- The focus group participants associate energy efficiency with reduction in energy costs. They were all familiar with the ENERGY STAR logo. When asked if they would pay more for an item that bears this logo, they indicated they may be willing to pay an incremental increase as long as the increase was no more than 5 percent. Most of the women do not consider themselves environmentally conscious enough to transcend that mindset into other eco-friendly products such as household cleaners or organic foods.
*For a list of the focus group questions, please refer to Appendix B.
Our Learning: Parallels and Conclusions
What then, have we been able to conclude from our research? Based upon the survey and focus groups, what characteristics identify the woman we call the Chief Purchasing Officer (CPO) of
- First, the CPO, regardless of age, is confident, skilled and measured in her decision-making ability. Her comfort in making sound decisions increases as she ages, and she is not fearful of making wrong decisions. She understands that receiving input about her decisions is vital, and she often relies on advice or input from someone important to her. In general, there is a correlation between age and decision-making assuredness.
- Second, she is an avid and savvy Internet user. She uses this medium as a way to research product brands and pricing and learn about things that interest her.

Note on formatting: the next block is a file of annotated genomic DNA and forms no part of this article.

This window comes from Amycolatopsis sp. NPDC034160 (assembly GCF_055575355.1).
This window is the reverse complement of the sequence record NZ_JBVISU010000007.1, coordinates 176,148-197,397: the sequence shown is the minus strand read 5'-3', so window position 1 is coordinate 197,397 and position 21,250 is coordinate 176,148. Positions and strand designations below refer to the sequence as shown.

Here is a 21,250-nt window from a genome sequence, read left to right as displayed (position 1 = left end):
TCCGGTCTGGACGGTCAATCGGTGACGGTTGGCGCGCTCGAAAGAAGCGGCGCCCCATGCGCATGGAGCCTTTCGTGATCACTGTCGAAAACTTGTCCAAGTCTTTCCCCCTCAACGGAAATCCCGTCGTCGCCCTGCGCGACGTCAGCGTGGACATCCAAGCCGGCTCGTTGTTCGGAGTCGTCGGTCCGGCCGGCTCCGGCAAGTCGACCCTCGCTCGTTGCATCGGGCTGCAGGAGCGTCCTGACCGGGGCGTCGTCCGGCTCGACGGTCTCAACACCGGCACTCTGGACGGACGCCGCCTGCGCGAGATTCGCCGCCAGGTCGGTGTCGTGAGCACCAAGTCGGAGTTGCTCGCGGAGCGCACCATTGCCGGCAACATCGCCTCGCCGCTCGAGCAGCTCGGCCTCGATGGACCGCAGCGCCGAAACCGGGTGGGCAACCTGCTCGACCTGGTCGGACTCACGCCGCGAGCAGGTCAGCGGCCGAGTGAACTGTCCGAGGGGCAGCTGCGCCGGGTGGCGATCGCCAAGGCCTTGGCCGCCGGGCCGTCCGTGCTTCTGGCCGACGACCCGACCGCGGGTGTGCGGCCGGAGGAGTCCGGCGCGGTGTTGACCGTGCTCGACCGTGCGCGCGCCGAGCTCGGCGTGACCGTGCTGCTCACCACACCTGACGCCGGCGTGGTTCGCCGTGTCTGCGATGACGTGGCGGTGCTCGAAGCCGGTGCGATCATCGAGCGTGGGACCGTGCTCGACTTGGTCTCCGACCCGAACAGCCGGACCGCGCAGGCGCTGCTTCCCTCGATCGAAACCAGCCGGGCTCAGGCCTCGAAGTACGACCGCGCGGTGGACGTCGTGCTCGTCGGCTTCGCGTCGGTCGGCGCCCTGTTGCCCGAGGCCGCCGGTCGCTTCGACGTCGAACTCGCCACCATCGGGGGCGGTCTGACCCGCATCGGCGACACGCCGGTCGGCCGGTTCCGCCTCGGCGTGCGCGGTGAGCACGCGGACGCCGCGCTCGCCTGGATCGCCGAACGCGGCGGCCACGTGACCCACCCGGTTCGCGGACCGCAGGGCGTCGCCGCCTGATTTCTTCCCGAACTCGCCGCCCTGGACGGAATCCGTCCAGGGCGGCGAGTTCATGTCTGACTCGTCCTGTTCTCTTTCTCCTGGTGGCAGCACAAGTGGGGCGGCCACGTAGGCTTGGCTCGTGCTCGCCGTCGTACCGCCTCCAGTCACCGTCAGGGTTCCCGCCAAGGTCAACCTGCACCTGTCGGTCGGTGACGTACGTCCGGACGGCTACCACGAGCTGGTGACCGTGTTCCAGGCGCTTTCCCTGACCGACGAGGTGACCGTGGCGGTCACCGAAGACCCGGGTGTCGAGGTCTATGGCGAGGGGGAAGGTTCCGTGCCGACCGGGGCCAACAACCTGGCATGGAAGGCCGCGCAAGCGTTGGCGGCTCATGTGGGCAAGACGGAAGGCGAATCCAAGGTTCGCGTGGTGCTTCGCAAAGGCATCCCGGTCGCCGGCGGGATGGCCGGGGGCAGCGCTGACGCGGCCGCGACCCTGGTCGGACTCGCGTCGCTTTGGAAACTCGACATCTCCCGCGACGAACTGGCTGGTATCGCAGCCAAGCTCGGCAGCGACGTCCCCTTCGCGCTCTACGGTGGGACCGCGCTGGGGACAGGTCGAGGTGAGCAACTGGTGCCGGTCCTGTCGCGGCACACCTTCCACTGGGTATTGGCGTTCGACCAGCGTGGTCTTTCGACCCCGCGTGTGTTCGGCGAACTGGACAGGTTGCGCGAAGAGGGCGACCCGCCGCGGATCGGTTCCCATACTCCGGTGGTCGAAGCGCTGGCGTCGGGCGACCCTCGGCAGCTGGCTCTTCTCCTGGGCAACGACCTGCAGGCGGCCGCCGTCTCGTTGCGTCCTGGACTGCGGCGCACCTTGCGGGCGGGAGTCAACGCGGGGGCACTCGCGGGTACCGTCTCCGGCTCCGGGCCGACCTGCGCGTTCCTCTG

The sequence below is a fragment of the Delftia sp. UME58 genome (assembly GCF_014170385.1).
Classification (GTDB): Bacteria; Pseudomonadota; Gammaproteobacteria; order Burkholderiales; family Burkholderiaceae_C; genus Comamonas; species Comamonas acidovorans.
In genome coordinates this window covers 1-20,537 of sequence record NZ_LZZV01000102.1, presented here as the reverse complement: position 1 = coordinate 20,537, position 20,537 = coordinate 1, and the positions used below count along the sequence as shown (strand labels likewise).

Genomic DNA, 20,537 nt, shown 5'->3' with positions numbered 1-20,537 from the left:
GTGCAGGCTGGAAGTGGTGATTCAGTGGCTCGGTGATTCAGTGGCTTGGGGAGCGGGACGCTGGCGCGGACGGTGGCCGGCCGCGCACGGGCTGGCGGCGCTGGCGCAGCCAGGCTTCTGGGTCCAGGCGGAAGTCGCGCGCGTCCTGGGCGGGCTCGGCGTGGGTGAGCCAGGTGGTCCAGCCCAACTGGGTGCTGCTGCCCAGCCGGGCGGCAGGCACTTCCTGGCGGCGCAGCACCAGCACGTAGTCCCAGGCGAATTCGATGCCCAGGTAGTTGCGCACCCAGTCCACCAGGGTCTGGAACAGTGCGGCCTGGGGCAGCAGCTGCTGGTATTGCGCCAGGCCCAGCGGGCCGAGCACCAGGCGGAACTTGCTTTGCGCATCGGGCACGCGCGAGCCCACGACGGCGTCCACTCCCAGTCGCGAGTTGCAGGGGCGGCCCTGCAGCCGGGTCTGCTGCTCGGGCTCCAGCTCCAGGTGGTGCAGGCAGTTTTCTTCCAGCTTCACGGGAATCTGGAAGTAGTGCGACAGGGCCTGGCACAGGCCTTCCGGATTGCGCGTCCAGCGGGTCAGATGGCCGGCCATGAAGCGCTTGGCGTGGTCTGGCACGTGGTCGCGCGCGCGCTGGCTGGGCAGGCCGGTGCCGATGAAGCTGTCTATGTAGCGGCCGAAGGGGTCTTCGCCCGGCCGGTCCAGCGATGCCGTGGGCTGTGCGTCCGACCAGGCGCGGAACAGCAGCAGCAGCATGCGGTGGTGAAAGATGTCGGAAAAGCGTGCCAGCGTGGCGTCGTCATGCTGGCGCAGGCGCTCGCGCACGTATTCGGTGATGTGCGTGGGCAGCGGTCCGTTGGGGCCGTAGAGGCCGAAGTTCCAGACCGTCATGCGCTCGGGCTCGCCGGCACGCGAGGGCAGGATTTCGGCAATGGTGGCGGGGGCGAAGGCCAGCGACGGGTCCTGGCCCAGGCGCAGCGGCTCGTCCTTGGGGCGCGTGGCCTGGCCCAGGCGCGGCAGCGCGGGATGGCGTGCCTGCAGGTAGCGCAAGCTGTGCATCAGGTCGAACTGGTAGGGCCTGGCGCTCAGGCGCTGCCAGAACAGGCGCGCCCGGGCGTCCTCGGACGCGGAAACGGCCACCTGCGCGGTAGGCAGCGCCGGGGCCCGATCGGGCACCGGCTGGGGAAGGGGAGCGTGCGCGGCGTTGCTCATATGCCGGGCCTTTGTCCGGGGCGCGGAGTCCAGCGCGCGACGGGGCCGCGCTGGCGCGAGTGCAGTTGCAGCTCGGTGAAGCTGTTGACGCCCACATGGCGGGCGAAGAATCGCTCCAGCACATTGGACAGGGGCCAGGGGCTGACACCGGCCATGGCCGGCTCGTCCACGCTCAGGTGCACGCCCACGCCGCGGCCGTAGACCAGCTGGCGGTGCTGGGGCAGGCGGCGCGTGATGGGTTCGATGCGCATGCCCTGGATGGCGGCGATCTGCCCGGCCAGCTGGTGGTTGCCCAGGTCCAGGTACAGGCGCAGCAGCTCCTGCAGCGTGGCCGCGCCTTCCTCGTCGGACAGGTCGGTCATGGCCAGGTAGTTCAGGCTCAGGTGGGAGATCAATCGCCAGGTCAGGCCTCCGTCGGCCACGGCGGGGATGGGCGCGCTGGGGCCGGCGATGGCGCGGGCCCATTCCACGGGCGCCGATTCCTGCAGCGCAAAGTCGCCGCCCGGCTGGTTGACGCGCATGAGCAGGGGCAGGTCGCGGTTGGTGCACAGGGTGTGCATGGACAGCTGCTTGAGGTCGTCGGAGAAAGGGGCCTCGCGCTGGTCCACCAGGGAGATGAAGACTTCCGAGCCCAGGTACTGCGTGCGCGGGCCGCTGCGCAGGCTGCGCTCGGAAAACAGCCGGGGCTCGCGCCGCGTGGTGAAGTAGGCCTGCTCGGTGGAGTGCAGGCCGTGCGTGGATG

- She reads consumer-oriented publications, such as Consumer Reports, to learn about products that she is interested purchasing. In fact, Consumer Reports was mentioned as one of the most useful sources for product information because it presents an unbiased view in terms of quality/production issues.
- Though the CPO is brand-conscious, she doesn’t forsake quality for brand names. She knows that a brand product does not necessarily equate to quality workmanship. Moreover, she is price conscious and evaluates a product’s perceived value prior to making a buying decision.
- If the CPO is married, she often manages family finances and balances the checkbook. She generally makes large scale purchases only when she has consulted with her significant other and they have both agreed to the purchase decision. When she and her spouse cannot come to terms to make a purchase she deems important, she is not beyond using manipulation as a tool to help her partner understand her perspective. She is very persuasive when she feels the need.